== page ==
Brief Article
Copyright ©2009 The WJG Press and Baishideng. All rights reserved.
World J Gastroenterol. Dec 21, 2009; 15(47): 5972-5975
Published online Dec 21, 2009. doi: 10.3748/wjg.15.5972
Percutaneous transgastric computed tomography-guided biopsy of the pancreas using large needles
Hsiuo-Shan Tseng, Chia-Yuen Chen, Wing P Chan, Jen-Huey Chiang
Hsiuo-Shan Tseng, Jen-Huey Chiang, Department of Radiology, Taipei Veterans General Hospital, Taipei 112, Taiwan, China; Department of Radiology, School of Medicine, National Yang-Ming University, Taipei 112, Taiwan, China
Chia-Yuen Chen, Wing P Chan, Department of Radiology, Taipei Medical University-Municipal Wan Fang Hospital, Taipei 116, Taiwan, China; Department of Radiology, School of Medicine, Taipei Medical University, Taipei 116, Taiwan, China
Author contributions: Tseng HS and Chen CY designed the research; Tseng HS performed the research; Tseng HS, Chiang JH and Chen CY contributed literature reviews; Tseng HS wrote the manuscript; Chen CY and Chan WP analyzed the data and edited the manuscript.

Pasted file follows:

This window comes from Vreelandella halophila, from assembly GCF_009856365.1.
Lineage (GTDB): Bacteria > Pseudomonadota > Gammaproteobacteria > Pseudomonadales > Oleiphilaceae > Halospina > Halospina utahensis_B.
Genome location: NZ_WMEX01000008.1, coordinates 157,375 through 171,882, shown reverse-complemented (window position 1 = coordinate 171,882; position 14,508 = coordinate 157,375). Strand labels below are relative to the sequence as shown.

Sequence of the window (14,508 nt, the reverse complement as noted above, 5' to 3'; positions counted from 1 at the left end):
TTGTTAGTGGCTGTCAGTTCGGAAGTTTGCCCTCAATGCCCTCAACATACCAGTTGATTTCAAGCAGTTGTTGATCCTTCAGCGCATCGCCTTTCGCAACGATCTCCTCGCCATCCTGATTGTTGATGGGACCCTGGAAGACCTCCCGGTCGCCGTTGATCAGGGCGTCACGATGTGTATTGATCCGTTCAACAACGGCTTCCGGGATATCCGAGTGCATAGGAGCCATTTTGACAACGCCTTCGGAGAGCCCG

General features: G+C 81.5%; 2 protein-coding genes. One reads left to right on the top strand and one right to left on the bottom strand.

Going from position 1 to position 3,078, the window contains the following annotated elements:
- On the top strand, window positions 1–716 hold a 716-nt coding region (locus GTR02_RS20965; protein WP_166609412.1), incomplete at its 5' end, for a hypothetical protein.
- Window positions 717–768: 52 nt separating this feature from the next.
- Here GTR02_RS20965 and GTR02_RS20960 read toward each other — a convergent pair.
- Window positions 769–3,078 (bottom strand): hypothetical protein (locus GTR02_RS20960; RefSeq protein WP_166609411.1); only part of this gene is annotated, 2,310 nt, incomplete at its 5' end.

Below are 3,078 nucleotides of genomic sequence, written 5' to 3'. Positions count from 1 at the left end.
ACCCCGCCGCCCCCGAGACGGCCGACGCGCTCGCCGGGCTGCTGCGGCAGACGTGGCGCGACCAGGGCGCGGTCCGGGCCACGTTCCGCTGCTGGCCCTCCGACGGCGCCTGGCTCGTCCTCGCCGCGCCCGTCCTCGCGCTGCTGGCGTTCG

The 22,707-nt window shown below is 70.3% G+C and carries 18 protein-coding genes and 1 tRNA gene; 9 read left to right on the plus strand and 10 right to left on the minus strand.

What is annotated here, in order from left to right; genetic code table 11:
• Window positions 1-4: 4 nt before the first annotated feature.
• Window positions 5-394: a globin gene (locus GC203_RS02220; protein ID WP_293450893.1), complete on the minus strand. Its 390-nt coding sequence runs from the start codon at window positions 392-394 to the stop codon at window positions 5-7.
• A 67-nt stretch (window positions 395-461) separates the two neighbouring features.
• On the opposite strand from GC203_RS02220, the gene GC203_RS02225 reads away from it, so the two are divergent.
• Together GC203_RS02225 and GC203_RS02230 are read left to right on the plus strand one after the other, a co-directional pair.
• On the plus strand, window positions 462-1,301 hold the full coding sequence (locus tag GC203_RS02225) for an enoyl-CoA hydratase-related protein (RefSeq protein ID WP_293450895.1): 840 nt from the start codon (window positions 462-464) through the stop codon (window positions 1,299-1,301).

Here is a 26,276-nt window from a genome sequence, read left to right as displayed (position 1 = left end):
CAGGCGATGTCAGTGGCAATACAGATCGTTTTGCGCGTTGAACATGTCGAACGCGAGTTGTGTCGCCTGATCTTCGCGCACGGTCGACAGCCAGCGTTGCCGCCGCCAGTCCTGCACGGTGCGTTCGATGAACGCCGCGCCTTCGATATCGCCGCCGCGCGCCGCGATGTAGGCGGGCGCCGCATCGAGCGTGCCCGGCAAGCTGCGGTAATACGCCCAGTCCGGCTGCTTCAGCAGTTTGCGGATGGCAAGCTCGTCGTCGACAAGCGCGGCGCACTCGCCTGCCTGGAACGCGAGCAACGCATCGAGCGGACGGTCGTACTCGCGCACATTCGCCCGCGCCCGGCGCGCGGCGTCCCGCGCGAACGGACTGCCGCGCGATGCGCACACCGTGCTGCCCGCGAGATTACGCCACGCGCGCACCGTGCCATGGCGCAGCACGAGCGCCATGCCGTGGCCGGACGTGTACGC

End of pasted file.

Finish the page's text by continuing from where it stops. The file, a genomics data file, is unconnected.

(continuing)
Correspondence to: Chia-Yuen Chen, MD, Department of Radiology, Taipei Medical University-Municipal Wan Fang Hospital, 111 Hsing-Long Road, Section 3, Taipei 116, Taiwan, China.
Telephone: +886-2-29307930 Fax: +886-2-29316809
Received: September 14, 2009
Revised: October 28, 2009
Accepted: November 4, 2009
Published online: December 21, 2009

AIM: To assess the safety, yield and clinical utility of percutaneous transgastric computed tomography (CT)-guided biopsy of pancreatic tumor using large needles, in selected patients.

METHODS: We reviewed 34 CT-guided biopsies in patients with pancreas mass, of whom 24 (71%) had a direct path to the mass without passing through a major organ. The needle passed through the liver in one case (3%). Nine passes (26%) were made through the stomach. These nine transgastric biopsies which used a coaxial technique (i.e. a 17-gauge coaxial introducer needle and an 18-gauge biopsy needle) were the basis of this study. Immediate and late follow-up CT images to detect complications were obtained.

RESULTS: Tumor tissues were obtained in nine pancreatic biopsies, and histologic specimens for diagnosis were obtained in all cases. One patient, who had a rare sarcomatoid carcinoma, received a second biopsy. One patient had a complication of transient pneumoperitoneum but no subjective complaints. An immediate imaging study and clinical follow-up detected neither hemorrhage nor peritonitis. No delayed procedure-related complication was seen during the survival period of our patients.

CONCLUSION: Pancreatic biopsy can be obtained by a transgastric route using a large needle as an alternative method, without complications of peritonitis or bleeding.

Keywords: Biopsy, Computed tomography, Pancreas, Stomach